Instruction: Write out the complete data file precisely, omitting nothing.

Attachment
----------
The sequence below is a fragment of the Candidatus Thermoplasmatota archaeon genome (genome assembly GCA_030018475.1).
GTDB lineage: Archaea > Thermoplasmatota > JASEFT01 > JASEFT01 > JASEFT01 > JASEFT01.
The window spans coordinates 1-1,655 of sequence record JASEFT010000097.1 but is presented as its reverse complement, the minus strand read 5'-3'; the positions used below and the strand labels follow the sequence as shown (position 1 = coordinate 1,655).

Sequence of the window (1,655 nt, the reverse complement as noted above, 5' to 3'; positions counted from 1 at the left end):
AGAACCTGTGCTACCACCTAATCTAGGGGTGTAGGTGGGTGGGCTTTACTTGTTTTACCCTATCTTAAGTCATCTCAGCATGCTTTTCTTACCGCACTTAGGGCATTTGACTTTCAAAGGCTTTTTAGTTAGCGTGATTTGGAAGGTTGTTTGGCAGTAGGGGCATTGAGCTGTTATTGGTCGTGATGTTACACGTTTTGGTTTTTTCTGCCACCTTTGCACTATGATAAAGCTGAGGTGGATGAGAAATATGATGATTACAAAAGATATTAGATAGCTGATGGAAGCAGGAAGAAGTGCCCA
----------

The sequence below is a fragment of the Candidatus Thermoplasmatota archaeon genome (genome assembly GCA_030018475.1).
GTDB lineage: Archaea > Thermoplasmatota > JASEFT01 > JASEFT01 > JASEFT01 > JASEFT01.
The window spans coordinates 1-1,655 of sequence record JASEFT010000097.1 but is presented as its reverse complement, the minus strand read 5'-3'; the positions used below and the strand labels follow the sequence as shown (position 1 = coordinate 1,655).

Sequence of the window (1,655 nt, the reverse complement as noted above, 5' to 3'; positions counted from 1 at the left end):
AGAACCTGTGCTACCACCTAATCTAGGGGTGTAGGTGGGTGGGCTTTACTTGTTTTACCCTATCTTAAGTCATCTCAGCATGCTTTTCTTACCGCACTTAGGGCATTTGACTTTCAAAGGCTTTTTAGTTAGCGTGATTTGGAAGGTTGTTTGGCAGTAGGGGCATTGAGCTGTTATTGGTCGTGATGTTACACGTTTTGGTTTTTTCTGCCACCTTTGCACTATGATAAAGCTGAGGTGGATGAGAAATATGATGATTACAAAAGATATTAGATAGCTGATGGAAGCAGGAAGAAGTGCCCA